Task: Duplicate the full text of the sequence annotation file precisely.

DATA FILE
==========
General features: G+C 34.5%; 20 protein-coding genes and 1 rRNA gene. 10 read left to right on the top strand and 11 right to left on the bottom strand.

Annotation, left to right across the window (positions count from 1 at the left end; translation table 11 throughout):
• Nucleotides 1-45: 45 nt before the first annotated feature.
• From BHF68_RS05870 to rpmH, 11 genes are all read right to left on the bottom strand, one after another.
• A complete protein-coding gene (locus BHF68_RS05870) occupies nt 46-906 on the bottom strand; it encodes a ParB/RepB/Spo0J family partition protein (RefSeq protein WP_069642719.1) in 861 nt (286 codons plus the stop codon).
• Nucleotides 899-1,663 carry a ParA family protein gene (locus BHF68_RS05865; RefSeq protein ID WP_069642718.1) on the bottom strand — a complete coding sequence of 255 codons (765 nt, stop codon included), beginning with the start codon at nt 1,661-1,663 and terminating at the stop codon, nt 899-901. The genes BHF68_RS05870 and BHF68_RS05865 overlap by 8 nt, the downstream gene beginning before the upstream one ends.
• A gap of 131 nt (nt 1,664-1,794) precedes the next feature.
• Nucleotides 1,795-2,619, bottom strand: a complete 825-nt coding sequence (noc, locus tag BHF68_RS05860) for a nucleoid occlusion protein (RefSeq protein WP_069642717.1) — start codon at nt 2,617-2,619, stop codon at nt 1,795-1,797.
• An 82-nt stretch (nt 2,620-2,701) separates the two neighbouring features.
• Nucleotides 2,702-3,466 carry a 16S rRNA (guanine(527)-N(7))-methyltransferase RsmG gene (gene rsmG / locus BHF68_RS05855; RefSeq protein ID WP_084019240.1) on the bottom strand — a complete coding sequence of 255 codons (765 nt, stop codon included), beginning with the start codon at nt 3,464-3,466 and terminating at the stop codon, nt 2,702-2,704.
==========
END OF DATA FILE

General features: G+C 34.5%; 20 protein-coding genes and 1 rRNA gene. 10 read left to right on the top strand and 11 right to left on the bottom strand.

Annotation, left to right across the window (positions count from 1 at the left end; translation table 11 throughout):
• Nucleotides 1-45: 45 nt before the first annotated feature.
• From BHF68_RS05870 to rpmH, 11 genes are all read right to left on the bottom strand, one after another.
• A complete protein-coding gene (locus BHF68_RS05870) occupies nt 46-906 on the bottom strand; it encodes a ParB/RepB/Spo0J family partition protein (RefSeq protein WP_069642719.1) in 861 nt (286 codons plus the stop codon).
• Nucleotides 899-1,663 carry a ParA family protein gene (locus BHF68_RS05865; RefSeq protein ID WP_069642718.1) on the bottom strand — a complete coding sequence of 255 codons (765 nt, stop codon included), beginning with the start codon at nt 1,661-1,663 and terminating at the stop codon, nt 899-901. The genes BHF68_RS05870 and BHF68_RS05865 overlap by 8 nt, the downstream gene beginning before the upstream one ends.
• A gap of 131 nt (nt 1,664-1,794) precedes the next feature.
• Nucleotides 1,795-2,619, bottom strand: a complete 825-nt coding sequence (noc, locus tag BHF68_RS05860) for a nucleoid occlusion protein (RefSeq protein WP_069642717.1) — start codon at nt 2,617-2,619, stop codon at nt 1,795-1,797.
• An 82-nt stretch (nt 2,620-2,701) separates the two neighbouring features.
• Nucleotides 2,702-3,466 carry a 16S rRNA (guanine(527)-N(7))-methyltransferase RsmG gene (gene rsmG / locus BHF68_RS05855; RefSeq protein ID WP_084019240.1) on the bottom strand — a complete coding sequence of 255 codons (765 nt, stop codon included), beginning with the start codon at nt 3,464-3,466 and terminating at the stop codon, nt 2,702-2,704.